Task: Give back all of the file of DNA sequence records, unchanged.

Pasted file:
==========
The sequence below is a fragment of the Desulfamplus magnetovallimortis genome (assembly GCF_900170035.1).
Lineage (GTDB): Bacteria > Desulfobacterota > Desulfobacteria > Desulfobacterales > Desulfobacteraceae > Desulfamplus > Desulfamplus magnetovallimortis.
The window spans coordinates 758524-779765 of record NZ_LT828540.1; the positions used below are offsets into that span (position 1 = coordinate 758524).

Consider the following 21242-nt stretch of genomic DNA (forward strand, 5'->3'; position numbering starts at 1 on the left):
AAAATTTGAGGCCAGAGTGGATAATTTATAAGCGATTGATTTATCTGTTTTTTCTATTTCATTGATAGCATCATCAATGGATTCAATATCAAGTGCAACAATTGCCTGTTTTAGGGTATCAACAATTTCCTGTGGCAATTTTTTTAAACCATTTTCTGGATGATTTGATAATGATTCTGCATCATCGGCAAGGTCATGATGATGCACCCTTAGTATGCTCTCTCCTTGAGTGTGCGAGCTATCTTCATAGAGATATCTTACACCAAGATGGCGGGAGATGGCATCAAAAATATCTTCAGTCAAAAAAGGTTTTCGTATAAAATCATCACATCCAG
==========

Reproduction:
The sequence below is a fragment of the Desulfamplus magnetovallimortis genome (assembly GCF_900170035.1).
Lineage (GTDB): Bacteria > Desulfobacterota > Desulfobacteria > Desulfobacterales > Desulfobacteraceae > Desulfamplus > Desulfamplus magnetovallimortis.
The window spans coordinates 758524-779765 of record NZ_LT828540.1; the positions used below are offsets into that span (position 1 = coordinate 758524).

Consider the following 21242-nt stretch of genomic DNA (forward strand, 5'->3'; position numbering starts at 1 on the left):
AAAATTTGAGGCCAGAGTGGATAATTTATAAGCGATTGATTTATCTGTTTTTTCTATTTCATTGATAGCATCATCAATGGATTCAATATCAAGTGCAACAATTGCCTGTTTTAGGGTATCAACAATTTCCTGTGGCAATTTTTTTAAACCATTTTCTGGATGATTTGATAATGATTCTGCATCATCGGCAAGGTCATGATGATGCACCCTTAGTATGCTCTCTCCTTGAGTGTGCGAGCTATCTTCATAGAGATATCTTACACCAAGATGGCGGGAGATGGCATCAAAAATATCTTCAGTCAAAAAAGGTTTTCGTATAAAATCATCACATCCAG